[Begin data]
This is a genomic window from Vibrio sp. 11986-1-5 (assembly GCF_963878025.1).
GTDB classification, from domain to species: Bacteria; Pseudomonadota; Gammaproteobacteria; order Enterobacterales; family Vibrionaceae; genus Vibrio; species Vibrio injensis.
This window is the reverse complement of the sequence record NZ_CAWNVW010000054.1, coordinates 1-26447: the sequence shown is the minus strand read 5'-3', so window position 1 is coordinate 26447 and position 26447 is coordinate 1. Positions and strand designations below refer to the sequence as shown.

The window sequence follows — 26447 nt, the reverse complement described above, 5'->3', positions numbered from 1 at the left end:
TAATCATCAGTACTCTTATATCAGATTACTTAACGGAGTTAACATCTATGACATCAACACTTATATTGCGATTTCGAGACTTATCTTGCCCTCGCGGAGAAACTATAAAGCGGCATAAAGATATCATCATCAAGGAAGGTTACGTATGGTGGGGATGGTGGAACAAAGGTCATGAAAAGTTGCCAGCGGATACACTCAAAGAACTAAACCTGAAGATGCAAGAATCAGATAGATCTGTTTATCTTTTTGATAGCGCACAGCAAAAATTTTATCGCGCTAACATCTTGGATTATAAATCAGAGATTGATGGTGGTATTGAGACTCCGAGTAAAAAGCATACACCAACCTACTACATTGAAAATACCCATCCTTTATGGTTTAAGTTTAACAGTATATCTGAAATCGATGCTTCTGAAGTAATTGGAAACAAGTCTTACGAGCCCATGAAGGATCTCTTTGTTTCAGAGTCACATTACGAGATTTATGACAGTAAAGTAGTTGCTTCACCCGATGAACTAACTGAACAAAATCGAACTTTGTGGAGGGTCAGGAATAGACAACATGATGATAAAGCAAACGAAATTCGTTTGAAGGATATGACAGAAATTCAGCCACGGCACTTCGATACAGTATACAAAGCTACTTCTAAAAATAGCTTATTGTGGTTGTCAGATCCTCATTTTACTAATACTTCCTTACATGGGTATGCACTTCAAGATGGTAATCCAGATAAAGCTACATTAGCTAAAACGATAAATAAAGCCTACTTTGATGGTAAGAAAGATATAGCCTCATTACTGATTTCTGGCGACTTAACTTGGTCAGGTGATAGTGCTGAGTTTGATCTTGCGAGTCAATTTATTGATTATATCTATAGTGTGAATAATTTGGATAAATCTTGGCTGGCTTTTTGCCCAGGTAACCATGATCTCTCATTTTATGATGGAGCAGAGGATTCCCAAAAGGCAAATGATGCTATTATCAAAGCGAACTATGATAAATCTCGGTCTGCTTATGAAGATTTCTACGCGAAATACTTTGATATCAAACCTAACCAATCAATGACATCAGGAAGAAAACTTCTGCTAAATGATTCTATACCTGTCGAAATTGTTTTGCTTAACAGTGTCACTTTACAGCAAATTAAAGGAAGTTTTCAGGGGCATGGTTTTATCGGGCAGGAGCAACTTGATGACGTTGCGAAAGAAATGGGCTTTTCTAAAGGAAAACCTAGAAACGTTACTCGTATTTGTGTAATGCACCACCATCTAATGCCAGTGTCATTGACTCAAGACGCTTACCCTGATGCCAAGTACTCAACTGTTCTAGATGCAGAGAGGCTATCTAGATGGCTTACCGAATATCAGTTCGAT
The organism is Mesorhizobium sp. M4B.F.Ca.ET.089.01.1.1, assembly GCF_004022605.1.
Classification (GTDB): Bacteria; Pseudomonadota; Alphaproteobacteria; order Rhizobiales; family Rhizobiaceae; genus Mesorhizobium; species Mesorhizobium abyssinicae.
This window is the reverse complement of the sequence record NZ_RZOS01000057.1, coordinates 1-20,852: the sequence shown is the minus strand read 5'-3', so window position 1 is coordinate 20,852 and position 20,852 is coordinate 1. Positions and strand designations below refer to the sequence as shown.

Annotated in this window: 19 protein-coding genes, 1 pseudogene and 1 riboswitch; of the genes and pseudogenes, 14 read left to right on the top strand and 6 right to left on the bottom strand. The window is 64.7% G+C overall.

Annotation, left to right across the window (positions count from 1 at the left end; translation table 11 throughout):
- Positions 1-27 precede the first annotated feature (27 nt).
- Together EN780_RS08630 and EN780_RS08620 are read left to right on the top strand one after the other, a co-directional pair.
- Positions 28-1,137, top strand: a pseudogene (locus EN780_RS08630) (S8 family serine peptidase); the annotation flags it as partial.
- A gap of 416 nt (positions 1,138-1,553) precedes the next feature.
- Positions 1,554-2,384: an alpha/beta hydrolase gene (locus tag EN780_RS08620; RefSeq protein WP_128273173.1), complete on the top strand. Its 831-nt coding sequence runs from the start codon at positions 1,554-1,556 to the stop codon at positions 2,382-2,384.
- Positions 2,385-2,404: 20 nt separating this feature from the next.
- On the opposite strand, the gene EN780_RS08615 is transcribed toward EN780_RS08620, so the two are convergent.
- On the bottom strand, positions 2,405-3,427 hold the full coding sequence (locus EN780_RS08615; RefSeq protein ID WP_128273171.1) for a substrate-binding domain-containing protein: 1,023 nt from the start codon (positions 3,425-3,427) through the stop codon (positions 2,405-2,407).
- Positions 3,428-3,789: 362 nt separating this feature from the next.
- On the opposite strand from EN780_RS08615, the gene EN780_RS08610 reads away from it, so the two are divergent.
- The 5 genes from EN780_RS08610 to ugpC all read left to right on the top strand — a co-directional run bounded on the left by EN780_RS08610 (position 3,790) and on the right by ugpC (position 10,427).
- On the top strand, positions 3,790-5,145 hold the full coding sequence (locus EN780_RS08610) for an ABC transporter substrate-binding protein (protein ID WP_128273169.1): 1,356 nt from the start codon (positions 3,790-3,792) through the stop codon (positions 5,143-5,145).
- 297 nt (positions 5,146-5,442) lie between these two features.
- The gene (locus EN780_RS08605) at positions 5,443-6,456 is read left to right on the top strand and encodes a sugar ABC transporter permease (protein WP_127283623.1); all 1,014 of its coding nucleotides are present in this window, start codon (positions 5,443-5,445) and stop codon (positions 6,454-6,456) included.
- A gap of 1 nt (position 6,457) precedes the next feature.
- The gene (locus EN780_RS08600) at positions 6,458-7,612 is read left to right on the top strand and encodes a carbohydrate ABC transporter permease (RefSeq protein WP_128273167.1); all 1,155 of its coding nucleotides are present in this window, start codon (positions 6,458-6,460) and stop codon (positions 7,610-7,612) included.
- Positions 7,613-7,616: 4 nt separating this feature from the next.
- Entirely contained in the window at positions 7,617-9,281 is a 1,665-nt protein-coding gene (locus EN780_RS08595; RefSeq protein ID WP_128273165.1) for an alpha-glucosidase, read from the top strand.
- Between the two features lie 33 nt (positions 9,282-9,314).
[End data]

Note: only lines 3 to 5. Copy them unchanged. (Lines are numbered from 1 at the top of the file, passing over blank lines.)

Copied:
This window is the reverse complement of the sequence record NZ_CAWNVW010000054.1, coordinates 1-26447: the sequence shown is the minus strand read 5'-3', so window position 1 is coordinate 26447 and position 26447 is coordinate 1. Positions and strand designations below refer to the sequence as shown.

The window sequence follows — 26447 nt, the reverse complement described above, 5'->3', positions numbered from 1 at the left end:
TAATCATCAGTACTCTTATATCAGATTACTTAACGGAGTTAACATCTATGACATCAACACTTATATTGCGATTTCGAGACTTATCTTGCCCTCGCGGAGAAACTATAAAGCGGCATAAAGATATCATCATCAAGGAAGGTTACGTATGGTGGGGATGGTGGAACAAAGGTCATGAAAAGTTGCCAGCGGATACACTCAAAGAACTAAACCTGAAGATGCAAGAATCAGATAGATCTGTTTATCTTTTTGATAGCGCACAGCAAAAATTTTATCGCGCTAACATCTTGGATTATAAATCAGAGATTGATGGTGGTATTGAGACTCCGAGTAAAAAGCATACACCAACCTACTACATTGAAAATACCCATCCTTTATGGTTTAAGTTTAACAGTATATCTGAAATCGATGCTTCTGAAGTAATTGGAAACAAGTCTTACGAGCCCATGAAGGATCTCTTTGTTTCAGAGTCACATTACGAGATTTATGACAGTAAAGTAGTTGCTTCACCCGATGAACTAACTGAACAAAATCGAACTTTGTGGAGGGTCAGGAATAGACAACATGATGATAAAGCAAACGAAATTCGTTTGAAGGATATGACAGAAATTCAGCCACGGCACTTCGATACAGTATACAAAGCTACTTCTAAAAATAGCTTATTGTGGTTGTCAGATCCTCATTTTACTAATACTTCCTTACATGGGTATGCACTTCAAGATGGTAATCCAGATAAAGCTACATTAGCTAAAACGATAAATAAAGCCTACTTTGATGGTAAGAAAGATATAGCCTCATTACTGATTTCTGGCGACTTAACTTGGTCAGGTGATAGTGCTGAGTTTGATCTTGCGAGTCAATTTATTGATTATATCTATAGTGTGAATAATTTGGATAAATCTTGGCTGGCTTTTTGCCCAGGTAACCATGATCTCTCATTTTATGATGGAGCAGAGGATTCCCAAAAGGCAAATGATGCTATTATCAAAGCGAACTATGATAAATCTCGGTCTGCTTATGAAGATTTCTACGCGAAATACTTTGATATCAAACCTAACCAATCAATGACATCAGGAAGAAAACTTCTGCTAAATGATTCTATACCTGTCGAAATTGTTTTGCTTAACAGTGTCACTTTACAGCAAATTAAAGGAAGTTTTCAGGGGCATGGTTTTATCGGGCAGGAGCAACTTGATGACGTTGCGAAAGAAATGGGCTTTTCTAAAGGAAAACCTAGAAACGTTACTCGTATTTGTGTAATGCACCACCATCTAATGCCAGTGTCATTGACTCAAGACGCTTACCCTGATGCCAAGTACTCAACTGTTCTAGATGCAGAGAGGCTATCTAGATGGCTTACCGAATATCAGTTCGAT